This game went mostly ignored in the US because it was translated and released by Agetec, a smaller studio known for producing quirky, offbeat titles that appeal to a less robust audience than your standard AAA-blockbusters. But as far as niche titles go, this Irem-developed survival sim is well worth the price, especially for gamers looking to stretch their dollars by investing in tech that is close to two generations out of date. While it won’t win any awards for voice acting, breathtaking cinema sequences, or extraordinary graphics that push the system to its limits, Disaster Report is capable of delivering suspense and scares equal to any of its more commonly-encountered survival horror brethren. Also look for it’s 2007 sequel, Raw Danger, to try and survive a rapidly-flooding underground city instead of the aftermath of an earthquake.
The Ignition Factor (SNES)
Most of the other games on this list place you in survival situations against your will, with shipwrecks, earthquakes, typhoons or other disasters plunging your world into involuntary chaos. But Jaleco’s The Ignition Factor (originally a license of the film Backdraft before the developers discovered they couldn’t get the rights) takes the opposite tactic, putting you into the boots of someone who takes on the ravages of nature by choice: the firefighter. Firemen don’t find themselves in harm’s way by accident. Nobody drafts them into service. They endanger themselves because someone has to do it, and refuse to stand idly by and let innocent people suffer. Such is the case with your persona in the game.
The Ignition Factor pits you and your firefighting partners against a series of raging infernos in a variety of locations (high-rise buildings, factories, underground mines and even a natural history museum), and challenges you to find the survivors, recover important items such as valuable antiques or pieces of art, and get back out before the time limit expires and the structure becomes unstable. Finding victims and getting out alive requires the ability to make split-second decisions, pick the right tool for the right job, and swiftly navigate dangerous areas without getting lost. While it’s not a patch on the real thing, taking this game out for a spin will give you a healthy respect for the men and women who do it every day.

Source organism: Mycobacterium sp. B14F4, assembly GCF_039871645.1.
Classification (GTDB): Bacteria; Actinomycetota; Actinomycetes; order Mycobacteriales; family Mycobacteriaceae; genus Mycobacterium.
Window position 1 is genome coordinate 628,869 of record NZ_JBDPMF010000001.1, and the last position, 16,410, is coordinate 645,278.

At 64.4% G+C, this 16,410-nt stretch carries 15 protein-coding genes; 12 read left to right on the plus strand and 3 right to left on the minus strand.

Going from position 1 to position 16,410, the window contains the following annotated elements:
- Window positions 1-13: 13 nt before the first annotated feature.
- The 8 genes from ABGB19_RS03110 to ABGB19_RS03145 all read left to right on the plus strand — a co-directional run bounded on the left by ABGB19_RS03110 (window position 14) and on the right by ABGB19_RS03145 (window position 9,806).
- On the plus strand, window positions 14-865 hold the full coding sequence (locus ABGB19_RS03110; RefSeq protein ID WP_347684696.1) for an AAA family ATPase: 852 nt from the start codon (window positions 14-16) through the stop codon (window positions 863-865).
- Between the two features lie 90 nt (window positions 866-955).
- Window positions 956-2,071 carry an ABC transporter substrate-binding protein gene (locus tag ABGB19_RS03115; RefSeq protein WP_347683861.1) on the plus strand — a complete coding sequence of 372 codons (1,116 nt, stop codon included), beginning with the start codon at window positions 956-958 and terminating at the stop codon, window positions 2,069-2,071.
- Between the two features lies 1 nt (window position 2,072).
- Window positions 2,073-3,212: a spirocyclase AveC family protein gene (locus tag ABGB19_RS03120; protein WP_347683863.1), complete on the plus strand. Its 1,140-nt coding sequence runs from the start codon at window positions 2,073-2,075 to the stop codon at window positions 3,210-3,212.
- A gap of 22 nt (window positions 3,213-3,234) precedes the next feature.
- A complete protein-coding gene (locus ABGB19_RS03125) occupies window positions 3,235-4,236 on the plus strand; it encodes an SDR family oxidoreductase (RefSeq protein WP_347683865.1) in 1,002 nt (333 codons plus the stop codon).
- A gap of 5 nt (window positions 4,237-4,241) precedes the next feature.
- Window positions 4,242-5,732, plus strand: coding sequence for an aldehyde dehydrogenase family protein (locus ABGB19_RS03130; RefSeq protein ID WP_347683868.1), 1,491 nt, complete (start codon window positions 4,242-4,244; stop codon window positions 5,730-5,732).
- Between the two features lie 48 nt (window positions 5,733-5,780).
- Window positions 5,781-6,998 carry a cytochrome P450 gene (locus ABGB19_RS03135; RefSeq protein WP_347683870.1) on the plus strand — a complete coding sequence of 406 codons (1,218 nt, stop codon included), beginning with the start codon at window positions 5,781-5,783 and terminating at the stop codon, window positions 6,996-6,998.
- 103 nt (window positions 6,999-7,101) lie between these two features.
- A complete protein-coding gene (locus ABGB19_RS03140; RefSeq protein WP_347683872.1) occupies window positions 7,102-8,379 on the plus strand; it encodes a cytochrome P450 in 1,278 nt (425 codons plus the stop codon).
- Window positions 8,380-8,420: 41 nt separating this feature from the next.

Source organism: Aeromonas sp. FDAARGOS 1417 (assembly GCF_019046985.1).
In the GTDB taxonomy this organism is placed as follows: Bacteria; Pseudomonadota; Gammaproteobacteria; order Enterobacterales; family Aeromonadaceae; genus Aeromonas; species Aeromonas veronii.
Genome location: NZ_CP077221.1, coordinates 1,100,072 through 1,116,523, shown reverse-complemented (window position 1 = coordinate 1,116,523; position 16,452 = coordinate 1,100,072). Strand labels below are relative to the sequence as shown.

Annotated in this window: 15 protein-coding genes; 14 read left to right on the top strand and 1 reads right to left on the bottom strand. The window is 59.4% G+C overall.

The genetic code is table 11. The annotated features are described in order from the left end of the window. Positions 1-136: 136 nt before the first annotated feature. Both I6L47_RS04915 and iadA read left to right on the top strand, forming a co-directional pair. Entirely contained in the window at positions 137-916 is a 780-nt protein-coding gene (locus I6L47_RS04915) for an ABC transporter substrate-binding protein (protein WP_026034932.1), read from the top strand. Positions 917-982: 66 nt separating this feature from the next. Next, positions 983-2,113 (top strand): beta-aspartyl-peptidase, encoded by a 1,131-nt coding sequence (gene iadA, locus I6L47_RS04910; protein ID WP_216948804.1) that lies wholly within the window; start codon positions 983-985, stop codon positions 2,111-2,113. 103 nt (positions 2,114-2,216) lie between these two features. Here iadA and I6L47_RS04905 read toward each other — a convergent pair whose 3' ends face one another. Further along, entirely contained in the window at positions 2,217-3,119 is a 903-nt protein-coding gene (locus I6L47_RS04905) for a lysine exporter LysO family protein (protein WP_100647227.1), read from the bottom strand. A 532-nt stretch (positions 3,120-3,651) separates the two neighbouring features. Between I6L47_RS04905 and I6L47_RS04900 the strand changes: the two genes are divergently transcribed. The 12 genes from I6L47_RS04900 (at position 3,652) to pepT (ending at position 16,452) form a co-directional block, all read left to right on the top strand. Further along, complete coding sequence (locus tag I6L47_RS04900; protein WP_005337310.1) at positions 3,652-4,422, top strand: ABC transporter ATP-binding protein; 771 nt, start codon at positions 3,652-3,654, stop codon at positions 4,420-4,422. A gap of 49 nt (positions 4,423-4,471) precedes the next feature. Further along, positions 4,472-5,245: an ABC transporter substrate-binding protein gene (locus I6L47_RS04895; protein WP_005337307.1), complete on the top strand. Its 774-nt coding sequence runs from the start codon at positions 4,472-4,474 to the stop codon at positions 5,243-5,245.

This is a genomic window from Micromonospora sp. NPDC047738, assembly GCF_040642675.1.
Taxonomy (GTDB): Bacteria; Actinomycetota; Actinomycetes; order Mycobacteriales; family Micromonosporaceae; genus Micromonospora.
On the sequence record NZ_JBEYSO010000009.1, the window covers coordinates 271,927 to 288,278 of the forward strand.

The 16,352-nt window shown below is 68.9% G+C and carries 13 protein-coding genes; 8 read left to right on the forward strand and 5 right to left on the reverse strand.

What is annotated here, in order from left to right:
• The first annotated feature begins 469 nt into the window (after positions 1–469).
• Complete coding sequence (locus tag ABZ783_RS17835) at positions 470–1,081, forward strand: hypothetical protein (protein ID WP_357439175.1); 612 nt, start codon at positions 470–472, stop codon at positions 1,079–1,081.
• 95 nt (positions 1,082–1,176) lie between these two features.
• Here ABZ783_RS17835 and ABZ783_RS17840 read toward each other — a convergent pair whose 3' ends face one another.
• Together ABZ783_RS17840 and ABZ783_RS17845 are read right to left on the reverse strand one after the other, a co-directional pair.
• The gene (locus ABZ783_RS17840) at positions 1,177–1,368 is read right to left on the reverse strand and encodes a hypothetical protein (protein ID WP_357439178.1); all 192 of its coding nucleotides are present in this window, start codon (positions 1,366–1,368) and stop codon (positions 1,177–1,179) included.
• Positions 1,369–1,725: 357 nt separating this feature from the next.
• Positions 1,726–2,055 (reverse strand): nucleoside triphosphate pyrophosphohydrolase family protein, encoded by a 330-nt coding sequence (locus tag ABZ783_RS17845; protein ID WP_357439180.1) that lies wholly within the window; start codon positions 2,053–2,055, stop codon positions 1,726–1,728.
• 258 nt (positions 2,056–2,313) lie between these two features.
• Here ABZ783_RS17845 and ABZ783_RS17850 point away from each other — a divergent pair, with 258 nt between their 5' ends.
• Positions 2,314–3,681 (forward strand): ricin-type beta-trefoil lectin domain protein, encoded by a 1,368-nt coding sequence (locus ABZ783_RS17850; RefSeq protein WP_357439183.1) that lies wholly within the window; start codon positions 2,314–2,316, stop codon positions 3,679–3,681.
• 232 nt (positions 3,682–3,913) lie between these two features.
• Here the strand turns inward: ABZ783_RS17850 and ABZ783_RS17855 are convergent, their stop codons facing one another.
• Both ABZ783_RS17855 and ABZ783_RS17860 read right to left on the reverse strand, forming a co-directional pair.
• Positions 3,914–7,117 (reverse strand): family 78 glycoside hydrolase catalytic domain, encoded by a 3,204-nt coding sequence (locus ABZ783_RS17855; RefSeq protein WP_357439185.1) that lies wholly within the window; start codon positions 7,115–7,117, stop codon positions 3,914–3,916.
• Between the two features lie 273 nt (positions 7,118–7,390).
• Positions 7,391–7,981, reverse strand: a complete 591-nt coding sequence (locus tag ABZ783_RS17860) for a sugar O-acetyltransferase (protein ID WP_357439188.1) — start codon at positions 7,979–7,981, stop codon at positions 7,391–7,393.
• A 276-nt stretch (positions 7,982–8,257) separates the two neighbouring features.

Lost in Blue (NDS)
Any list of survival games would be incomplete without mentioning Konami’s DS series of Swiss Family Robinson-style scenarios. Washing up on a deserted island in the middle of nowhere, these games challenge the player to rig up tools from stuff found on the island, make fires, and stay fed, hydrated and rested. You’ve also got a partner to look out for, so you have to ensure she’s well taken care of–teamwork is essential for moving heavy things or performing other duties that require two people so you can’t just leave her back in the cave to starve, no matter how annoying you might find her.
Lost in Blue takes full advantage of the DS’s hardware, utilizing the touch screen to simulate digging in the ground and the microphone to “blow” on a fire you’re trying to build. The story starts off simple but grows in complexity as you stumble upon the materials necessary to upgrade your living conditions with more comfortable sleeping arrangements or a stockpile for extra water, and create things like spears for fishing and bows and arrows for hunting game. There’s plenty to see and do on the island, and the situations and puzzles presenting themselves demand more of your time away from your shelter as the days go by. So do the sequels, which introduce new game mechanics and larger numbers of survivors while retaining the same basic elements which make the original so enjoyable.
The survival genre encompasses far more games than just these few we’ve covered, but hopefully this short introduction has piqued your interest enough that you’ll go hunting for yourself. Paring it down to four games wasn’t easy, but that just leaves plenty of room for a subsequent entry or some more in-depth looks if that’s what our readers want. See you at the rescue helicopter!